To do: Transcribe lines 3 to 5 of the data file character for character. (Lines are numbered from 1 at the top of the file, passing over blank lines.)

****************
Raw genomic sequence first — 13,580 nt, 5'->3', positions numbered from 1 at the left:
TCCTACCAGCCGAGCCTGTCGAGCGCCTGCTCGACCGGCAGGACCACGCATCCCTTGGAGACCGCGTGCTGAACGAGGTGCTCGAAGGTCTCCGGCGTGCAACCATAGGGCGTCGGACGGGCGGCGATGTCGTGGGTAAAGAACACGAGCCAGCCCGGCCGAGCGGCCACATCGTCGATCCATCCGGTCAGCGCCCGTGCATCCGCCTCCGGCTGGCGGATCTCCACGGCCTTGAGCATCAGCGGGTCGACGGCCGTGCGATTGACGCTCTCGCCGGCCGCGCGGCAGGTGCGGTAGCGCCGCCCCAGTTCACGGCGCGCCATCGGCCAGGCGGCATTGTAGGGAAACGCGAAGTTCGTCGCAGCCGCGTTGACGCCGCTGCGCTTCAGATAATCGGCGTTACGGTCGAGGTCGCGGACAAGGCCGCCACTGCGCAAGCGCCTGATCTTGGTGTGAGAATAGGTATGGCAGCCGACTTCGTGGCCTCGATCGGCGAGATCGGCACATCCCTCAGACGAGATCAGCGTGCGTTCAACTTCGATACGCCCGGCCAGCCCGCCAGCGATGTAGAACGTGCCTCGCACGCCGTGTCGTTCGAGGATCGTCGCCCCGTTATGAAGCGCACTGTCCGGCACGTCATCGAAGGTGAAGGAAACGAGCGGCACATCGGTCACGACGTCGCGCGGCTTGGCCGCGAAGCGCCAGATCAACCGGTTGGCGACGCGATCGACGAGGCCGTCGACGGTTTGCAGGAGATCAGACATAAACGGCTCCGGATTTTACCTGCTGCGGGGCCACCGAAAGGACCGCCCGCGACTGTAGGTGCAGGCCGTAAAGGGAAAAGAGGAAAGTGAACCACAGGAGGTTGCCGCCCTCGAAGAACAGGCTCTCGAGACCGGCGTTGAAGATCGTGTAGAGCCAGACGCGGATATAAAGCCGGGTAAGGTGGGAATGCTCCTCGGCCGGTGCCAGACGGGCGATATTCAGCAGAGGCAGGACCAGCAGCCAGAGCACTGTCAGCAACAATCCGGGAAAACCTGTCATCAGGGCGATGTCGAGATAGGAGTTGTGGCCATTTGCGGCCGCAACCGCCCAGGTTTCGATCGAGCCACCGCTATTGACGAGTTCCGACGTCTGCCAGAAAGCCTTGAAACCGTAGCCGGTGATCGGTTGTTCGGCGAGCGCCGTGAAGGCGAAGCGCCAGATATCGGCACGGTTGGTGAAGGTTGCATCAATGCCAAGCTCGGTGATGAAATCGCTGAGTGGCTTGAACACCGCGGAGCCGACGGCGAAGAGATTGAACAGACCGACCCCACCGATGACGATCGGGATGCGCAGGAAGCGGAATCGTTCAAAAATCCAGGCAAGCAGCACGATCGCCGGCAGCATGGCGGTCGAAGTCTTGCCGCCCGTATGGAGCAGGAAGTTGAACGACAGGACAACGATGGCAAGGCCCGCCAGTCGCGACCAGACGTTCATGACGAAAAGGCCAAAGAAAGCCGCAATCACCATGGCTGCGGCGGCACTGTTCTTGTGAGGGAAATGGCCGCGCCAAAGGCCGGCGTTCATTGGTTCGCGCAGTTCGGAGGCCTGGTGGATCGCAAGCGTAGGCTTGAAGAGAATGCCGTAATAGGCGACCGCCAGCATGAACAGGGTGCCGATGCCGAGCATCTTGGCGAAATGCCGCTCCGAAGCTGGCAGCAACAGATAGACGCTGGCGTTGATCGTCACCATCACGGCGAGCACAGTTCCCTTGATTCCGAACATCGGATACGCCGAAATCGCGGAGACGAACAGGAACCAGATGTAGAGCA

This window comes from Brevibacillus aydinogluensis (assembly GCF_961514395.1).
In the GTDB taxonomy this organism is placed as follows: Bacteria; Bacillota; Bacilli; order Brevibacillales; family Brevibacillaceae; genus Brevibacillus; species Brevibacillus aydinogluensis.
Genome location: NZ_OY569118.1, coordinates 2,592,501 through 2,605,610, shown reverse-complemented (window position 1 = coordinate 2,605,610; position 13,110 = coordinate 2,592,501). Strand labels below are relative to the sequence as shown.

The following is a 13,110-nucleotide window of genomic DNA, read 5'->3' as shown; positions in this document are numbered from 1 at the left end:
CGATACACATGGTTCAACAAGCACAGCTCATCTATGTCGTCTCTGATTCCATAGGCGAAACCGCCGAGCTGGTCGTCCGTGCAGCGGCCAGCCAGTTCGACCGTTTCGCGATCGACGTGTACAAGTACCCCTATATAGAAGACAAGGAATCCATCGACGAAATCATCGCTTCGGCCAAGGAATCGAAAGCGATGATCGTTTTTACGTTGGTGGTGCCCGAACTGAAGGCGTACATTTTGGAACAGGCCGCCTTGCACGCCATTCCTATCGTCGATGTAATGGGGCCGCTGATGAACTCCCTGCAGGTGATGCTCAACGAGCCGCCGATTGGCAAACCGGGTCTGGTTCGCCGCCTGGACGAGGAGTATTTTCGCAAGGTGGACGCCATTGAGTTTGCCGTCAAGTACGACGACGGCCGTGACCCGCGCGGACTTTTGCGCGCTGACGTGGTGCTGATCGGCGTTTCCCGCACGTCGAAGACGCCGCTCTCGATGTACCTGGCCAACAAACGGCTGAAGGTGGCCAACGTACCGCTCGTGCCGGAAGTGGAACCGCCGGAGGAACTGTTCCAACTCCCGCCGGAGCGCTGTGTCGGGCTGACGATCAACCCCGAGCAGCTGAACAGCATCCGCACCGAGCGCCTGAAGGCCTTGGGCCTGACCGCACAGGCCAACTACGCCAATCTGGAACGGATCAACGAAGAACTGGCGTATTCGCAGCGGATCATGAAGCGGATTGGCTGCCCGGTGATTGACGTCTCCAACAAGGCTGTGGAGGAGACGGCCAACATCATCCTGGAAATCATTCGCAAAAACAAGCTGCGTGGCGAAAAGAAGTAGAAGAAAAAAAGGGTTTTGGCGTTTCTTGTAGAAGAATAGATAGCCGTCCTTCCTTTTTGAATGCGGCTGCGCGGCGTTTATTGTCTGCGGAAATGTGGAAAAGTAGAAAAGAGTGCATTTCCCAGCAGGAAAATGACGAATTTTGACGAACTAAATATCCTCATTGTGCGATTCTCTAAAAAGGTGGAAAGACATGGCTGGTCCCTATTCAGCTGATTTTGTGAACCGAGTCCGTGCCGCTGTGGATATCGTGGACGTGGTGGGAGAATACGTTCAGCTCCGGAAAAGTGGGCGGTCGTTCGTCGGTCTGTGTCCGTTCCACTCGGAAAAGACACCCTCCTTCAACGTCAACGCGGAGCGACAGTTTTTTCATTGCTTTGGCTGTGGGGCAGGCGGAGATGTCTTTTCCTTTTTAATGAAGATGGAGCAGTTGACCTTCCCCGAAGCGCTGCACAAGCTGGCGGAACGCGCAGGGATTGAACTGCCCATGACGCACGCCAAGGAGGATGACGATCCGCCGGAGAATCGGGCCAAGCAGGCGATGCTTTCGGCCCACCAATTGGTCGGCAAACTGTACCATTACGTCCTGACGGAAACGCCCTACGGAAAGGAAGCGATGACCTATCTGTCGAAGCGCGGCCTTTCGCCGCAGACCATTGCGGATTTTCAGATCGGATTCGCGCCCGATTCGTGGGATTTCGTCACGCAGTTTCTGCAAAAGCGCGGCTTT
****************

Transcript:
This window comes from Brevibacillus aydinogluensis (assembly GCF_961514395.1).
In the GTDB taxonomy this organism is placed as follows: Bacteria; Bacillota; Bacilli; order Brevibacillales; family Brevibacillaceae; genus Brevibacillus; species Brevibacillus aydinogluensis.
Genome location: NZ_OY569118.1, coordinates 2,592,501 through 2,605,610, shown reverse-complemented (window position 1 = coordinate 2,605,610; position 13,110 = coordinate 2,592,501). Strand labels below are relative to the sequence as shown.